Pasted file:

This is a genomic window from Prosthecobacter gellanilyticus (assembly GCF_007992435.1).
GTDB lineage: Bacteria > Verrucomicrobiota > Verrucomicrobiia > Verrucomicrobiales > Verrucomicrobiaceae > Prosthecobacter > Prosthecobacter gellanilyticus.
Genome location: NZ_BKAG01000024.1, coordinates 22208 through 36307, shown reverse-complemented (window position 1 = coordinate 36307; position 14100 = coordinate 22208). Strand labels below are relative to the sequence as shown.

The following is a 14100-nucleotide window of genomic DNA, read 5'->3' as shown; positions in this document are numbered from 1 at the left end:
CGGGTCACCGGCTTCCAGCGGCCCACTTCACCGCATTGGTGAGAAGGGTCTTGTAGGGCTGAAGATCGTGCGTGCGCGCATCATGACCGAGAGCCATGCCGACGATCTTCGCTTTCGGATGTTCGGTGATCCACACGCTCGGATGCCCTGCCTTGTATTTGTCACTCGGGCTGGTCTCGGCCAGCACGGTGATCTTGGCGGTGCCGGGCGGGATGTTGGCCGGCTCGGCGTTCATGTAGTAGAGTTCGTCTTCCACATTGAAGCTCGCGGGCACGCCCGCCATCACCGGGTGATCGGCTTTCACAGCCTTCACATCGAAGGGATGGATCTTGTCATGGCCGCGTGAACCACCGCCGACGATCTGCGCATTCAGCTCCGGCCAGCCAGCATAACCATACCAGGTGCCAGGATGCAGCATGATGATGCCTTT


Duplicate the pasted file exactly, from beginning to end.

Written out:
This is a genomic window from Prosthecobacter gellanilyticus (assembly GCF_007992435.1).
GTDB lineage: Bacteria > Verrucomicrobiota > Verrucomicrobiia > Verrucomicrobiales > Verrucomicrobiaceae > Prosthecobacter > Prosthecobacter gellanilyticus.
Genome location: NZ_BKAG01000024.1, coordinates 22208 through 36307, shown reverse-complemented (window position 1 = coordinate 36307; position 14100 = coordinate 22208). Strand labels below are relative to the sequence as shown.

The following is a 14100-nucleotide window of genomic DNA, read 5'->3' as shown; positions in this document are numbered from 1 at the left end:
CGGGTCACCGGCTTCCAGCGGCCCACTTCACCGCATTGGTGAGAAGGGTCTTGTAGGGCTGAAGATCGTGCGTGCGCGCATCATGACCGAGAGCCATGCCGACGATCTTCGCTTTCGGATGTTCGGTGATCCACACGCTCGGATGCCCTGCCTTGTATTTGTCACTCGGGCTGGTCTCGGCCAGCACGGTGATCTTGGCGGTGCCGGGCGGGATGTTGGCCGGCTCGGCGTTCATGTAGTAGAGTTCGTCTTCCACATTGAAGCTCGCGGGCACGCCCGCCATCACCGGGTGATCGGCTTTCACAGCCTTCACATCGAAGGGATGGATCTTGTCATGGCCGCGTGAACCACCGCCGACGATCTGCGCATTCAGCTCCGGCCAGCCAGCATAACCATACCAGGTGCCAGGATGCAGCATGATGATGCCTTT